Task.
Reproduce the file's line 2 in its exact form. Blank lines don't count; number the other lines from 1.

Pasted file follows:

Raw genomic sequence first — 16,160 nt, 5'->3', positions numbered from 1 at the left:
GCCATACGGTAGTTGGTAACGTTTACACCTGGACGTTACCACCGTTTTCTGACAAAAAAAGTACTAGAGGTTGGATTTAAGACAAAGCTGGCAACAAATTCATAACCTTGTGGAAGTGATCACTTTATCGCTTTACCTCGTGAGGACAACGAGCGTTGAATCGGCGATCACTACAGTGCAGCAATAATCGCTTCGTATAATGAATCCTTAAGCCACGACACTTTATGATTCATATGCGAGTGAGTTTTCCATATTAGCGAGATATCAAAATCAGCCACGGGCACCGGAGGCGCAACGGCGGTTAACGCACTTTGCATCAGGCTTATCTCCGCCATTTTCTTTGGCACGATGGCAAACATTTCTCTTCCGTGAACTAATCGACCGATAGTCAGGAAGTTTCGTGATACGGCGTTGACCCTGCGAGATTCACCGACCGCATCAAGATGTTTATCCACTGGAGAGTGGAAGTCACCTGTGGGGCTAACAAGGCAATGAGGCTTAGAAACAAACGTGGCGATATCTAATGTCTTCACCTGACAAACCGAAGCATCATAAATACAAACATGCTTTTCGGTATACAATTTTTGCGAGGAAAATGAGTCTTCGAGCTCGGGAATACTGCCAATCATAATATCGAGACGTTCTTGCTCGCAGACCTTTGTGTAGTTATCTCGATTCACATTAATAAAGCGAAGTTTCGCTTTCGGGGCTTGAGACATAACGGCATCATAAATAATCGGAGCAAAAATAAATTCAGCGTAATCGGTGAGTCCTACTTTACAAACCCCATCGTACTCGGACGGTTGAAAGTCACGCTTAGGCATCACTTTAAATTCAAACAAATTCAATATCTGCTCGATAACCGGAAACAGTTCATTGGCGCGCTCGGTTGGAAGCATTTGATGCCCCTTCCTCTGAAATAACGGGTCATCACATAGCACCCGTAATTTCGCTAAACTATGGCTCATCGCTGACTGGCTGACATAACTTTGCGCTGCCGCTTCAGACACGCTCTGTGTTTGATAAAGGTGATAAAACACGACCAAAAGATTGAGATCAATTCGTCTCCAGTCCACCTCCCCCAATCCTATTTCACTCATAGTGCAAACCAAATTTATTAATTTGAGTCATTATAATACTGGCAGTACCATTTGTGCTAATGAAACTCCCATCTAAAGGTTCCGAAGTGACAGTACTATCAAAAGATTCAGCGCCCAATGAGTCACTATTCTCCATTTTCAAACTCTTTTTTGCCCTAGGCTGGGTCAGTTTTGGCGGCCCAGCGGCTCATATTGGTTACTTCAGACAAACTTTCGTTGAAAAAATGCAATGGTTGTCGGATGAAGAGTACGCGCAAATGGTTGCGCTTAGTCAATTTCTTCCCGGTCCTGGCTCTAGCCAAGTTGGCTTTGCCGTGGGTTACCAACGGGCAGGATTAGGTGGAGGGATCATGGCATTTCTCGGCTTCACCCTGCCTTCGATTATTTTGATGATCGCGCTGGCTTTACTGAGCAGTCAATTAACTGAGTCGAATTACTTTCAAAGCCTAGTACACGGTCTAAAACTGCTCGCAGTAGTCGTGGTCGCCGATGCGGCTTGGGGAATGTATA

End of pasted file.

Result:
GCCATACGGTAGTTGGTAACGTTTACACCTGGACGTTACCACCGTTTTCTGACAAAAAAAGTACTAGAGGTTGGATTTAAGACAAAGCTGGCAACAAATTCATAACCTTGTGGAAGTGATCACTTTATCGCTTTACCTCGTGAGGACAACGAGCGTTGAATCGGCGATCACTACAGTGCAGCAATAATCGCTTCGTATAATGAATCCTTAAGCCACGACACTTTATGATTCATATGCGAGTGAGTTTTCCATATTAGCGAGATATCAAAATCAGCCACGGGCACCGGAGGCGCAACGGCGGTTAACGCACTTTGCATCAGGCTTATCTCCGCCATTTTCTTTGGCACGATGGCAAACATTTCTCTTCCGTGAACTAATCGACCGATAGTCAGGAAGTTTCGTGATACGGCGTTGACCCTGCGAGATTCACCGACCGCATCAAGATGTTTATCCACTGGAGAGTGGAAGTCACCTGTGGGGCTAACAAGGCAATGAGGCTTAGAAACAAACGTGGCGATATCTAATGTCTTCACCTGACAAACCGAAGCATCATAAATACAAACATGCTTTTCGGTATACAATTTTTGCGAGGAAAATGAGTCTTCGAGCTCGGGAATACTGCCAATCATAATATCGAGACGTTCTTGCTCGCAGACCTTTGTGTAGTTATCTCGATTCACATTAATAAAGCGAAGTTTCGCTTTCGGGGCTTGAGACATAACGGCATCATAAATAATCGGAGCAAAAATAAATTCAGCGTAATCGGTGAGTCCTACTTTACAAACCCCATCGTACTCGGACGGTTGAAAGTCACGCTTAGGCATCACTTTAAATTCAAACAAATTCAATATCTGCTCGATAACCGGAAACAGTTCATTGGCGCGCTCGGTTGGAAGCATTTGATGCCCCTTCCTCTGAAATAACGGGTCATCACATAGCACCCGTAATTTCGCTAAACTATGGCTCATCGCTGACTGGCTGACATAACTTTGCGCTGCCGCTTCAGACACGCTCTGTGTTTGATAAAGGTGATAAAACACGACCAAAAGATTGAGATCAATTCGTCTCCAGTCCACCTCCCCCAATCCTATTTCACTCATAGTGCAAACCAAATTTATTAATTTGAGTCATTATAATACTGGCAGTACCATTTGTGCTAATGAAACTCCCATCTAAAGGTTCCGAAGTGACAGTACTATCAAAAGATTCAGCGCCCAATGAGTCACTATTCTCCATTTTCAAACTCTTTTTTGCCCTAGGCTGGGTCAGTTTTGGCGGCCCAGCGGCTCATATTGGTTACTTCAGACAAACTTTCGTTGAAAAAATGCAATGGTTGTCGGATGAAGAGTACGCGCAAATGGTTGCGCTTAGTCAATTTCTTCCCGGTCCTGGCTCTAGCCAAGTTGGCTTTGCCGTGGGTTACCAACGGGCAGGATTAGGTGGAGGGATCATGGCATTTCTCGGCTTCACCCTGCCTTCGATTATTTTGATGATCGCGCTGGCTTTACTGAGCAGTCAATTAACTGAGTCGAATTACTTTCAAAGCCTAGTACACGGTCTAAAACTGCTCGCAGTAGTCGTGGTCGCCGATGCGGCTTGGGGAATGTATA